Do Local Economic Conditions Matter in Vote Decisions?

October 28, 2009 - 17:20 - 19:00
Nador u. 9, Faculty Tower
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Diana Elena Burlacu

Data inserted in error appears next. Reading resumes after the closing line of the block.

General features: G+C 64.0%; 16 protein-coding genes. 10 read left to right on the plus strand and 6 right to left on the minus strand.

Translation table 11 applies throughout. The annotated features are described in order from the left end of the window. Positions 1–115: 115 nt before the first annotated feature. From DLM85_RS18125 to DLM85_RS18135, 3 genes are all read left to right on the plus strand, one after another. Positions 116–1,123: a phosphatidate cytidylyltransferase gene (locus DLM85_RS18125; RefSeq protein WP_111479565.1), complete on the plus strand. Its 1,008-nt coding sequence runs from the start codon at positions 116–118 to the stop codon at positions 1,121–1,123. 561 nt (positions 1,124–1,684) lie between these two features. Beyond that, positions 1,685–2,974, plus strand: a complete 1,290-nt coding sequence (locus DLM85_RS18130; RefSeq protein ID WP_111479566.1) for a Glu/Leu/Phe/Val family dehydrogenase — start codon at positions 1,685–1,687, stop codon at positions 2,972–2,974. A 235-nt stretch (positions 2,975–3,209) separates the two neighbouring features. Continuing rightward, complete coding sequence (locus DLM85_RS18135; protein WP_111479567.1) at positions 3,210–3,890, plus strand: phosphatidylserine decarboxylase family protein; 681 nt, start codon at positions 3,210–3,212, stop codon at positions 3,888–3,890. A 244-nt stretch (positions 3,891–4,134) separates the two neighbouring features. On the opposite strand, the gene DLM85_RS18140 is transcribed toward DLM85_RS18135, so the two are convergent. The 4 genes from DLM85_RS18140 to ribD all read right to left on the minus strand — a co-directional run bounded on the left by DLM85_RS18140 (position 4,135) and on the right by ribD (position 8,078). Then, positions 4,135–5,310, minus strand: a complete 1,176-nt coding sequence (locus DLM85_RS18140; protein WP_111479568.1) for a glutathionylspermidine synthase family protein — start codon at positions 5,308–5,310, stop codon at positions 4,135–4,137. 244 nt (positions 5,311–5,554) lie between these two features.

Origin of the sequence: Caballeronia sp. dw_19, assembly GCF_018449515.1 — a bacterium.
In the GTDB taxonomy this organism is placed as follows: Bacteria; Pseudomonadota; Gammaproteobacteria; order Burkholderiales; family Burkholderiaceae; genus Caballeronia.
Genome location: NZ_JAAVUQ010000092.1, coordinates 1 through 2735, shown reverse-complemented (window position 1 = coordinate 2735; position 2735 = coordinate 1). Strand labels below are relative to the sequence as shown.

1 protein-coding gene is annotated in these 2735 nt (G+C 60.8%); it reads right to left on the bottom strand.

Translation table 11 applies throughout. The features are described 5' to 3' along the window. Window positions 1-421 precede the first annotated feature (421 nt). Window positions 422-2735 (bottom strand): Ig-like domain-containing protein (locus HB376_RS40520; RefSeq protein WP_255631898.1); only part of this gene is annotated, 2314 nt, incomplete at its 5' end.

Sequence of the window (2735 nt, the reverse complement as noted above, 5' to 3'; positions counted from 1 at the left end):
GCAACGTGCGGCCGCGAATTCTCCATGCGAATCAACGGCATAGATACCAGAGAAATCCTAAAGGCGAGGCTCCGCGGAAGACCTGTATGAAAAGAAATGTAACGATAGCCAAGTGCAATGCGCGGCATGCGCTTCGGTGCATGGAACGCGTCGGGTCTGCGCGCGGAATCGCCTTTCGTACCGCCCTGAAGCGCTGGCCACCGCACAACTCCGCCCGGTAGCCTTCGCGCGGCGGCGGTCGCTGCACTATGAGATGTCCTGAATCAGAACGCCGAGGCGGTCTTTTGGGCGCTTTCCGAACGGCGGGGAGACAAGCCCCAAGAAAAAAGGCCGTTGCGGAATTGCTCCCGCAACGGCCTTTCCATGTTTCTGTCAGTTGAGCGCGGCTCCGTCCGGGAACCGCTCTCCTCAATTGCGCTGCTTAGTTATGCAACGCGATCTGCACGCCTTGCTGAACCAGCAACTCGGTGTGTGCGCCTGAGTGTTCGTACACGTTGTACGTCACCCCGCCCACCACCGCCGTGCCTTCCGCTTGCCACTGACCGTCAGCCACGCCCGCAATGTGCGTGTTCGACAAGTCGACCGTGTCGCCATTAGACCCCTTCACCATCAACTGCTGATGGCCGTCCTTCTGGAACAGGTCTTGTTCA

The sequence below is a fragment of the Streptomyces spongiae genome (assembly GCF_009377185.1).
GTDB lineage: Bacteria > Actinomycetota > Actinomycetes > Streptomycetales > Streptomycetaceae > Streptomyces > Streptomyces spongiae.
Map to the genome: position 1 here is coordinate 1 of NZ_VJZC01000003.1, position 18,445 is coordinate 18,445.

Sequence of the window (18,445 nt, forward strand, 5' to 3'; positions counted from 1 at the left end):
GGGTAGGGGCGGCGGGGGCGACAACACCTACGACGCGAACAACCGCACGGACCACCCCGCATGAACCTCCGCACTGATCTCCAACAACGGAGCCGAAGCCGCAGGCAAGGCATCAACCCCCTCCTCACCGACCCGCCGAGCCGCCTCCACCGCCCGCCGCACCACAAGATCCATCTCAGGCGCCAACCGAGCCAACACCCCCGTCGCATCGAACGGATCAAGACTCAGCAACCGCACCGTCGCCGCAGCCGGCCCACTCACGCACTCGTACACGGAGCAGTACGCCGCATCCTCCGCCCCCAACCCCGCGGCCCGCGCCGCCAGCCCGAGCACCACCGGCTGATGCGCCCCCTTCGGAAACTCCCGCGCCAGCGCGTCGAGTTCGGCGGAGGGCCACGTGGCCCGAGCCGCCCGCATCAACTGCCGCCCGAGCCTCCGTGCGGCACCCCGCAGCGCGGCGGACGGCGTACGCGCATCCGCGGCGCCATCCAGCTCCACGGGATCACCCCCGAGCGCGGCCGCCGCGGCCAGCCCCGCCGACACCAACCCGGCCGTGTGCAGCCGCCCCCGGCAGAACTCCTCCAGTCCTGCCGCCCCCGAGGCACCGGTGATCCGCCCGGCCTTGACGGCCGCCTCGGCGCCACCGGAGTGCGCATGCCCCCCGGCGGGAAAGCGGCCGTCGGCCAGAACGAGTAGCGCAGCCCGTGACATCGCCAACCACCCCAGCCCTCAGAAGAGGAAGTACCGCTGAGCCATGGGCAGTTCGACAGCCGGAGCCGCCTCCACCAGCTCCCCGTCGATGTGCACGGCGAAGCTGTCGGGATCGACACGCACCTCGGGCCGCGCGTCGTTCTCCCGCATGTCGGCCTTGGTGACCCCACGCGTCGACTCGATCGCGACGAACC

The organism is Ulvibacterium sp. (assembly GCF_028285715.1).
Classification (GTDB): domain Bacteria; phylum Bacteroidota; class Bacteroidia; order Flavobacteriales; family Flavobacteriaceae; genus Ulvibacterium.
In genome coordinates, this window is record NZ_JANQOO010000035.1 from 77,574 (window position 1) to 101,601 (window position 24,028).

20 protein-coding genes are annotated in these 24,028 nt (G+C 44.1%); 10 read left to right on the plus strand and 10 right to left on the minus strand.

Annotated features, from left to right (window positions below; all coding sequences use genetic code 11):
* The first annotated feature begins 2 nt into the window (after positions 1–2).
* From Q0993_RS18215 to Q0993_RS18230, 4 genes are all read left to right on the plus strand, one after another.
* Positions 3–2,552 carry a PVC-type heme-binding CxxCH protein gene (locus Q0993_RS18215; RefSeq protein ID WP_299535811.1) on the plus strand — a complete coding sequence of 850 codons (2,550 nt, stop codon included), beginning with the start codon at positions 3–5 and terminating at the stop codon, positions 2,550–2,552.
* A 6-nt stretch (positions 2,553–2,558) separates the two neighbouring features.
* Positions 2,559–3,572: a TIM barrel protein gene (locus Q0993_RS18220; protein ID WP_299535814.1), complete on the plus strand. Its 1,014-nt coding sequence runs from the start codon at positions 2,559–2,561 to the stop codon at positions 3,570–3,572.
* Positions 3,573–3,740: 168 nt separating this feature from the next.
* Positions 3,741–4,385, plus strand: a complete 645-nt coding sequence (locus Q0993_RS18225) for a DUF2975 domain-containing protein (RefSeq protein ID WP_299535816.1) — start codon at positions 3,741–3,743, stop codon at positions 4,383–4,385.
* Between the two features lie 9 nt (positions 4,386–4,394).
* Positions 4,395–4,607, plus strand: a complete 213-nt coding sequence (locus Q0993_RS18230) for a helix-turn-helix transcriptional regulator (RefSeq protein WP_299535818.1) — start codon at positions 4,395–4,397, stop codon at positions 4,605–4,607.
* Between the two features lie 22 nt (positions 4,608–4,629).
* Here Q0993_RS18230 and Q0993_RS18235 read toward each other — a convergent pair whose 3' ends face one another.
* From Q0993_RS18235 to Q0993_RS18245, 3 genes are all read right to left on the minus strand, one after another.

Abstract: Social scientists explain political behaviour of (a) individuals or (b) aggregates. Both perspectives are vital: individuals have their own preference but are influenced by others because they receive information and ideas. Accordingly, we must combine studies of macro and micro processes. I link survey data from the 2005 British Election Study in England and Wales with the BES Neighbourhood data using a multilevel model design in order to test for contextual effects on voting behaviour. The aim of this essay is to test whether, the socio-economic conditions in the area influence individual’s voting decision and the effect of their economic evaluations on these decisions. Specifically, I test for ward variation in the vote for Labour after taking into account the economic evaluations and socio-demographic characteristics of the respondents in a first case, and additionally the level of deprivation in the area, in the second case. The analysis provides evidence that there is political heterogeneity across the country – that people with similar socio-demographic characteristics living in different places vote differently. Additionally, the results emphasis that the higher the deprivation in the area the greater the likelihood of a person voting Labour. Traditional economic voting model is confirmed once again in this analysis: people reward the government for the economic performance of the country, but only if they hold the government responsible for it. However, the socio-economic conditions in the area do not have any additional effect on the respondents’ economic evaluations or opinions about government’s responsibility.